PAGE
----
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Railroad Strike Could Cripple National Supply Chains

National

A BNSF locomotive heads south out of Oklahoma City, Wednesday, Sept. 14, 2022. A fifth rail union has approved its deal with the freight railroads to secure 24% raises and $5,000 in bonuses and a sixth one is set to vote Thursday. But all 12 rail unions must ratify their contracts to prevent a strike. | Image by Sue Ogrocki, AP

Consumers around the nation may see heightened gas and grocery prices if the railroads and all 12 railroad unions do not reach a deal to avert the strike slated for December 5.

The Association of American Railroads announced in September that a strike had been averted due to tentative agreements and contracts being struck, as previously reported by The Dallas Express.

These new contracts would provide rail employees a 24% wage increase from 2020 through 2024 and an immediate payout of an average of $11,000 after ratification. The raises are the largest given to workers in over four decades.

Railroads, however, resisted union demands to further add paid sick time and did not account for other benefits.

The strike was initially slated to occur on November 19 amid negotiations. The Brotherhood of Maintenance of Way Employes Division union, representing track maintenance workers, agreed to delay any action until December 4.

The American Association of Railroads had previously published a report finding that a national rail service disruption would “dramatically impact economic output and could cost more than $2 billion per day.”

“This agreement to extend the cooling off period affords all unionized employees the opportunity to vote on their agreements free of a looming strike threat,” said Ian Jefferies, president and CEO of the Association of American Railroads trade group.

The likelihood of a strike and its threat to national rail traffic grew on November 21 when The SMART Transportation Division, the largest of the 12 unions, rejected the deal offered. The Transportation Division of the International Association of Sheet Metal, Air, and Rail also refused to ratify the agreement.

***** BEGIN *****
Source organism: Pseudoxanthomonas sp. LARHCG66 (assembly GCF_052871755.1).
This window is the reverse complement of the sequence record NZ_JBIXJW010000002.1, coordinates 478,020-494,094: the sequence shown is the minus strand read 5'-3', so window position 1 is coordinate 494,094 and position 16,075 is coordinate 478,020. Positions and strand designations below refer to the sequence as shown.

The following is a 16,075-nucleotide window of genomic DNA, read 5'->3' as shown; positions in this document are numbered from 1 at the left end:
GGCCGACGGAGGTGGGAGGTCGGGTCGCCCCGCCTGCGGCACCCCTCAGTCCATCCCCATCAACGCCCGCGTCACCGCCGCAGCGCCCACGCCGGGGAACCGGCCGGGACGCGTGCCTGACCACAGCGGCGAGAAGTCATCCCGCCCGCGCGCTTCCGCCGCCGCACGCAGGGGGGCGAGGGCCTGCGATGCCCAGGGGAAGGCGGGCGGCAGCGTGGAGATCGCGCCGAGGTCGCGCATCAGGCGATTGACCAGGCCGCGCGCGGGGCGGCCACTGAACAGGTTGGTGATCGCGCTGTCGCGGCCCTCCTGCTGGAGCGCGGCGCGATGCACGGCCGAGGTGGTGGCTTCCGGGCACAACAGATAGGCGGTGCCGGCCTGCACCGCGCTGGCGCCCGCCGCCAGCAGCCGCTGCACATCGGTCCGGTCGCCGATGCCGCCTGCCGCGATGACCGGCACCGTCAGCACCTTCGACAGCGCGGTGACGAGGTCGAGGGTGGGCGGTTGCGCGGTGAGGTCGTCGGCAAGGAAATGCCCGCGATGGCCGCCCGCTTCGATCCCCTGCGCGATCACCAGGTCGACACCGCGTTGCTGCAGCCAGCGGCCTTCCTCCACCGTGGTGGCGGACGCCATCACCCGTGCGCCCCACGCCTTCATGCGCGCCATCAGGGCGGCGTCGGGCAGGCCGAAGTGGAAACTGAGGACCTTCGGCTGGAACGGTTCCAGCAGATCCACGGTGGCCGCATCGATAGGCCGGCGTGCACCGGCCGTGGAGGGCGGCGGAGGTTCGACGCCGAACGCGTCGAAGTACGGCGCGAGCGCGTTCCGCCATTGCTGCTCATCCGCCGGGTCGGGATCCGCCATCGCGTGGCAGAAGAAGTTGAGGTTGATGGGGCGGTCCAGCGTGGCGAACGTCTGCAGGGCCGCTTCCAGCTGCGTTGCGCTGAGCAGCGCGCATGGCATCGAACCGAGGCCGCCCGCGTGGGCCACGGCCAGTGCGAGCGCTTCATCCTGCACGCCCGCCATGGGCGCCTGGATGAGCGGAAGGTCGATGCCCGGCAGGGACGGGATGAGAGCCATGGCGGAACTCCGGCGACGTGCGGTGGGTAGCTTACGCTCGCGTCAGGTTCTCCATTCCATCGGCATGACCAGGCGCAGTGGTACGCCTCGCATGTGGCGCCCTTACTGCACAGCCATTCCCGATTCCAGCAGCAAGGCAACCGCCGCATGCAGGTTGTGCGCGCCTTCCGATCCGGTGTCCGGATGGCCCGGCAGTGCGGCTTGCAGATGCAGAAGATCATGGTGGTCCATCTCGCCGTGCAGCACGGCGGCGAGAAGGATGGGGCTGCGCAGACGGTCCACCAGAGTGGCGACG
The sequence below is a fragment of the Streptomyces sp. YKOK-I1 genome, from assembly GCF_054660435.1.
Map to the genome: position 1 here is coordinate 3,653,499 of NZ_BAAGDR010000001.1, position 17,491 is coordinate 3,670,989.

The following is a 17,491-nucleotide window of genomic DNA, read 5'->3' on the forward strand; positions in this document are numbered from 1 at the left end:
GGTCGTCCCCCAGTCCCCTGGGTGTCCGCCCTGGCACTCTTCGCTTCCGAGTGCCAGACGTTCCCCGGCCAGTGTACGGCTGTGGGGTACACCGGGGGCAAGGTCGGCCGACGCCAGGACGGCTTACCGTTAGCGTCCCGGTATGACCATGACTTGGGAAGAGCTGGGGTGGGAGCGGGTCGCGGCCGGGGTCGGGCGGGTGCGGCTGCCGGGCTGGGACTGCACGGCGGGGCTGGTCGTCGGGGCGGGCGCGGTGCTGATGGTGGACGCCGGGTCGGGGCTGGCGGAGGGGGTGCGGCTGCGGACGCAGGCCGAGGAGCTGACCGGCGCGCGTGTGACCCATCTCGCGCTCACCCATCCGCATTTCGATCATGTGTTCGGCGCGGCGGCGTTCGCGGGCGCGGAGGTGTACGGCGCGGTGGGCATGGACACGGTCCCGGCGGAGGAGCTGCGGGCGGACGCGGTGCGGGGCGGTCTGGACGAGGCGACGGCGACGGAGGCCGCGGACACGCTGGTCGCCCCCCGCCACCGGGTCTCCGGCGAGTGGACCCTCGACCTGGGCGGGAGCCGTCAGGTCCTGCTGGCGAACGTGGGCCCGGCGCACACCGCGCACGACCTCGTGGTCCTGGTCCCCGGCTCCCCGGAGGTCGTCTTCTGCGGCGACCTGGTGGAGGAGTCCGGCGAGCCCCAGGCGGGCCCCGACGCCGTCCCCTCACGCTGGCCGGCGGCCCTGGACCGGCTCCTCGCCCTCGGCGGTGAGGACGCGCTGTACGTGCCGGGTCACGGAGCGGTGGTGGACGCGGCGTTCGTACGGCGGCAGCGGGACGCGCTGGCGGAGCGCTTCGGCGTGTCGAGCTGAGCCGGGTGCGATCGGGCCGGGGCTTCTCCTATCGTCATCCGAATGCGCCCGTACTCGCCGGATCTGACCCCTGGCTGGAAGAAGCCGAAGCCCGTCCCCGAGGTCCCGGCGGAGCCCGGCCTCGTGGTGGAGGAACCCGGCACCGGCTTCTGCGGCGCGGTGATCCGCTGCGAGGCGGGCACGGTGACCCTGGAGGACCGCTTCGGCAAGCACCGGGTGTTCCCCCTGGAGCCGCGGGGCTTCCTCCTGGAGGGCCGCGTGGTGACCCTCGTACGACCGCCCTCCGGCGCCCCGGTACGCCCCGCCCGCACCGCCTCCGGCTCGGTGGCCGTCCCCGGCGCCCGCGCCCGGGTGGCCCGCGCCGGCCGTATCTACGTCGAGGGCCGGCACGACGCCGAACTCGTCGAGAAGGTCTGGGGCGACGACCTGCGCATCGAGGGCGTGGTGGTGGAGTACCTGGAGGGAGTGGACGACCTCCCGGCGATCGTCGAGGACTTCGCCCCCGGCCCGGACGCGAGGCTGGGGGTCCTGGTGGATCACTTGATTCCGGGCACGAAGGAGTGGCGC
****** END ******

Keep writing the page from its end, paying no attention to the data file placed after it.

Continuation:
Four of these 12 unions, collectively representing half of the 115,000 rail workers, are reportedly holding out for a better deal.

The Retail Industry Leaders Association (RILA) urged Congress to intervene to avoid an “economic disaster.”

“Leading retailers’ supply chains are built on an extensive infrastructure, and rail is a major piece of that puzzle as retailers move millions of goods to consumers throughout the country,” said the RILA in a press release.

“A strike would cause enormous disruption to the flow of goods nationwide, the effects of which would ripple through the supply chain and the U.S. economy at large,” it explained.

The Consumer Brands Association also urged for congressional intervention, warning that ceased railroad service “would imperil product availability, shut down manufacturing lines, and cut off consumers’ access to everyday essentials.”

“The companies that manufacture and distribute everyday items like peanut butter, cooking oil, breakfast cereal, soap, canned vegetables, and household cleaners utilize rail to transport high concentrations of both raw input ingredients and finished products,” said Tom Madrecki, vice president of supply chain and logistics in the press release.

“This can all be settled through negotiations and without a strike,” said SMART-TD President Jeremy Ferguson. “A settlement would be in the best interests of the workers, the railroads, shippers, and the American people.”

Ferguson concluded, “The ball is now in the railroads’ court.”

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Sharon
Sharon
2 months ago

A 24% increase in wages is a big chunk. That doesn’t include all the other goodies of the deal. Unions are in my opinion, bilking the average worker in dues.